|22 Feb 2010||#1|
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Be Protected from Twitter-like Phishing Scams with IE8
Over the weekend, a widespread phishing scam hit Twitter where users were lured in through bad links via Direct Messages that ultimately let spammers take over their Twitter account. Once the spammers take over a person’s Twitter account, they send out mass Direct Messages to all of that person’s friends on Twitter. Some of you may have been impacted by this, and I know some of my friends were as I received some of these spam Direct Messages from this phishing scam. If you receive a Direct Message from someone that has the message of “lol, this is you” that offers a link to a website called “bzpharm” – do not click the link. Email the person that sent you that Direct Message and let them know their account has been hacked and that they should change their Twitter password. Here is a good article on what to do if your Twitter account has been hacked or you suspect it may have been hacked.
These types of phishing scams on popular social networking sites like Twitter highlights that the threat landscape continues to evolve – and at a rapid pace. Social networks open up more opportunities to deliver malware and phishing scams to people who it looks like you trust.
These types of phishing attacks also serve as a good reminder that it is extremely important to have a modern browser like Internet Explorer 8 to help protect you from spammers. In the case of this weekend’s phishing scam that hit Twitter, there were two ways Internet Explorer 8 helped alert people to the threat.
When I clicked on the link I received via a Direct Message from a friend on Twitter whose account was hacked that said “lol, this is you” this screen appeared in Internet Explorer 8:
Based on this screen, I totally knew something was very wrong with this link. There are a few things to pay attention to here. First – the real domain is in dark black in the address bar. I may have thought I was being directed to Twitter.com based on the URL in the message, but with this it is clear that the real URL is “bizpharma.net” which was *not* where I thought I was going to. This is a great example of a common technique phishers use to trick people with a formula of “siteyoutrust.phishingsite.com” betting that people will see the site they trust first and feel safe. By highlighting the real domain in black in the address bar and making it stand out from the rest of the URL, Internet Explorer 8 makes it clear you’re on a site you may not know.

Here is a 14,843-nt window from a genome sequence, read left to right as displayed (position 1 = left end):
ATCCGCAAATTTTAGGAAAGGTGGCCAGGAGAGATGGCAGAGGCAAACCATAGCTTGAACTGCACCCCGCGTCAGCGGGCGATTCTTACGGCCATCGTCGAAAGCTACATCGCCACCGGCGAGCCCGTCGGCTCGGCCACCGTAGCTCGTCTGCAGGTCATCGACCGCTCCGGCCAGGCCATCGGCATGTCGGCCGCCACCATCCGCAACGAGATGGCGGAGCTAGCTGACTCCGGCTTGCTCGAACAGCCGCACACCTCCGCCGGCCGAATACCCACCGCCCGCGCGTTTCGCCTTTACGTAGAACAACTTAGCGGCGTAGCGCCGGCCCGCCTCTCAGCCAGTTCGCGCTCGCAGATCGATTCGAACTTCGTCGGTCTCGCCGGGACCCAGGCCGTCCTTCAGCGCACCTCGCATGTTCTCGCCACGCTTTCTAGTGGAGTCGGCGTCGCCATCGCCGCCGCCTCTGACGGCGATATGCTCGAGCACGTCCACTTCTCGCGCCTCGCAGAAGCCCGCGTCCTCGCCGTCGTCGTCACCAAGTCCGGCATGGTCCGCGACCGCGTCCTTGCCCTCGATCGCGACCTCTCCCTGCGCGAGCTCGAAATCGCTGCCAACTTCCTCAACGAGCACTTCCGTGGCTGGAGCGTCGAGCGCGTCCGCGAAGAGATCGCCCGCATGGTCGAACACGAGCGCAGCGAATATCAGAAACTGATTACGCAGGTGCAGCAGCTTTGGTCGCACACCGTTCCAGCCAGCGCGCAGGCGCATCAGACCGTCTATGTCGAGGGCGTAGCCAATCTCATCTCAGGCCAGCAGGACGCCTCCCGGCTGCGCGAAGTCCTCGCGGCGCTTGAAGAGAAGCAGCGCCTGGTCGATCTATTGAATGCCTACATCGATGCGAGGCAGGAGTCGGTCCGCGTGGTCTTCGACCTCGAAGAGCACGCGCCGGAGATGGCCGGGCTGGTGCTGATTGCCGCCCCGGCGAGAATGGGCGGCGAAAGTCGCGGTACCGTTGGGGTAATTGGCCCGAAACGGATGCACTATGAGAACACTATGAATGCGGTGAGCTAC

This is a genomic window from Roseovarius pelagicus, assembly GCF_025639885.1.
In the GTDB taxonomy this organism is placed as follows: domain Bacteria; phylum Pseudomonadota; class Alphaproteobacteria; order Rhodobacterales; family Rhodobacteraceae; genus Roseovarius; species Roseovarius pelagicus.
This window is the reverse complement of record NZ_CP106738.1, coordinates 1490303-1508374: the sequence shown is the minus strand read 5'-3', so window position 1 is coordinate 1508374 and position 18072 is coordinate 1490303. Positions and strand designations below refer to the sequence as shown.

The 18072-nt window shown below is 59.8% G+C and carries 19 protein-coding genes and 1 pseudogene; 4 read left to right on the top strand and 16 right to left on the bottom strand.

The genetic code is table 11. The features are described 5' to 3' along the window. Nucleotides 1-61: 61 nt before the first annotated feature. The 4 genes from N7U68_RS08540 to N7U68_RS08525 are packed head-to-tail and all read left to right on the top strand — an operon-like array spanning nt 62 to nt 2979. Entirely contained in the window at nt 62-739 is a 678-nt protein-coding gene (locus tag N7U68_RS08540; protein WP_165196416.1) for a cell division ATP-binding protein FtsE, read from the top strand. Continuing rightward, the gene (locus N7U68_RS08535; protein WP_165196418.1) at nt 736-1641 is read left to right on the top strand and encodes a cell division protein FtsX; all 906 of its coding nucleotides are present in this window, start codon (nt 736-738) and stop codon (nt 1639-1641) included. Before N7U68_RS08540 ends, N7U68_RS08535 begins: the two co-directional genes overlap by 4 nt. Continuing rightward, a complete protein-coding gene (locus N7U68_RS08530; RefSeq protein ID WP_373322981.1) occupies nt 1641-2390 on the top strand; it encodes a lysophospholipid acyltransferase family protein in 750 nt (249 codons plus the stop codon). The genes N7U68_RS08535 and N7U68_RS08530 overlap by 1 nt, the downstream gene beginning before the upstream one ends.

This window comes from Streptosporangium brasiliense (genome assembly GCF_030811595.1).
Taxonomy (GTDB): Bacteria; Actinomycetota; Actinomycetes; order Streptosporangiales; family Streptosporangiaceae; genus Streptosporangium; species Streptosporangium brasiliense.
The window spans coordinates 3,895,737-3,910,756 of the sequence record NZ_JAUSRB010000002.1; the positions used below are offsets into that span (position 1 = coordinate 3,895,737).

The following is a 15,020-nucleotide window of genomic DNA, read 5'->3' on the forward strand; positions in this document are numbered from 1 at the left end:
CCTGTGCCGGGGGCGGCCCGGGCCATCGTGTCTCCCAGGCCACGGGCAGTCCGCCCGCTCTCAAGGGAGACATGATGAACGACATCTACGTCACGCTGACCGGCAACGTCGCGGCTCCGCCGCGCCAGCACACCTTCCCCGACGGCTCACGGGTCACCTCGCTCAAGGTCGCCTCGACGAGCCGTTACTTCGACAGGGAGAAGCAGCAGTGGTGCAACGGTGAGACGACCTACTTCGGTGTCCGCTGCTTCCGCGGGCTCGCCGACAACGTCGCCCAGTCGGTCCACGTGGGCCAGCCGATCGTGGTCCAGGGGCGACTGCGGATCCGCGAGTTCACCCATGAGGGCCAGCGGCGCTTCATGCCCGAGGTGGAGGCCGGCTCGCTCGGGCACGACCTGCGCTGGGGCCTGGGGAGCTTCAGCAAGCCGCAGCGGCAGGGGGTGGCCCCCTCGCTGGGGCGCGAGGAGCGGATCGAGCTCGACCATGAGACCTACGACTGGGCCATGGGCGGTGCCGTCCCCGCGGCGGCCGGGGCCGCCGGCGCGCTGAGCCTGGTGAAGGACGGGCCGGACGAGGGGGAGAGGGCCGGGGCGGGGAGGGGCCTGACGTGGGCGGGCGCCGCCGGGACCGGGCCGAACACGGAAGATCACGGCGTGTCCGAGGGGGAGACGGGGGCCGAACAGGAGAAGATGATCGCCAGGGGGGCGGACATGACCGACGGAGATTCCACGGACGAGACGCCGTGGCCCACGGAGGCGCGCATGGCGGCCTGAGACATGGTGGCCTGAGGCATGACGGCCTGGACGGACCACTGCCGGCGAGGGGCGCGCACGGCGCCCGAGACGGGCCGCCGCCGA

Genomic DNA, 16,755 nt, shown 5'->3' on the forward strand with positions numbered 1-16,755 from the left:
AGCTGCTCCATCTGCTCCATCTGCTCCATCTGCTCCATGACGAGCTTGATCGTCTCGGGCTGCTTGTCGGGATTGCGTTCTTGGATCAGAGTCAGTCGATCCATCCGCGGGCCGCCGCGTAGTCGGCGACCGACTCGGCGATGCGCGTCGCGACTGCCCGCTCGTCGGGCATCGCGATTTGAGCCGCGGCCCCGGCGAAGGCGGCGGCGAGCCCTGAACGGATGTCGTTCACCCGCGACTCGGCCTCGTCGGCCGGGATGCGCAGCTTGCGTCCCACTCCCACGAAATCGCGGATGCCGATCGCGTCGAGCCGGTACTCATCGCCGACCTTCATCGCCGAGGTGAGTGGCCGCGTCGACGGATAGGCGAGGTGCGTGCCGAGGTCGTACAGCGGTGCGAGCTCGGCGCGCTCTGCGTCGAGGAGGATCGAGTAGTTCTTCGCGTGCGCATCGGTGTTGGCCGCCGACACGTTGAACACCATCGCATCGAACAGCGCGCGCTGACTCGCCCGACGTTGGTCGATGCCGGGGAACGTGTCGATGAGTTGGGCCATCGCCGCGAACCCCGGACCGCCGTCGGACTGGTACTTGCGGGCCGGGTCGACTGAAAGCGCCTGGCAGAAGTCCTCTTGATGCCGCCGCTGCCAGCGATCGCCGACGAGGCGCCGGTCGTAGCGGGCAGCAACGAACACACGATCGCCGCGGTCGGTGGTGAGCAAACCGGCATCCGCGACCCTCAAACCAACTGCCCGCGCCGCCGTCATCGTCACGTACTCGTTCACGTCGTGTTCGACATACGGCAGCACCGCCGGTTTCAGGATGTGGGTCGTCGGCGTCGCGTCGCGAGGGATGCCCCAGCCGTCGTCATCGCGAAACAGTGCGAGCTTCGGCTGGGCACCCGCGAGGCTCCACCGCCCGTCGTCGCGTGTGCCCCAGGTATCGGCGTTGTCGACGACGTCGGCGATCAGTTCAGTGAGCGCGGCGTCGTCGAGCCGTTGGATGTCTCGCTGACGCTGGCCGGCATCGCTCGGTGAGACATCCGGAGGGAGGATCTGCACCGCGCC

The other way that Internet Explorer 8 tells you something is wrong is hard to miss – all that red! It’s like Red Alert from the Starship Enterprise. Except that we aren’t dealing with Klingons here. This is the SmartScreen Filter in action as seen with the huge red screen and big red shields with Xs on them. The role of the SmartScreen Filter in Internet Explorer 8 is to keep a comprehensive list of sites that are suspected of malware or phishing attacks and alert people to the potential danger in a way that’s very clear and easy to understand. As you may recall from a post we did last summer, the SmartScreen Filter is super effective, making Internet Explorer 8 the best browser at protecting people from malware and phishing attacks.
Seeing that some of my friends were hit by this phishing scam on Twitter over the weekend, I thought it would be a good idea to remind folks on how a modern browser like Internet Explorer 8 can help prevent having your Twitter account taken over by spammers.
If you are not using Internet Explorer 8 then upgrade today.
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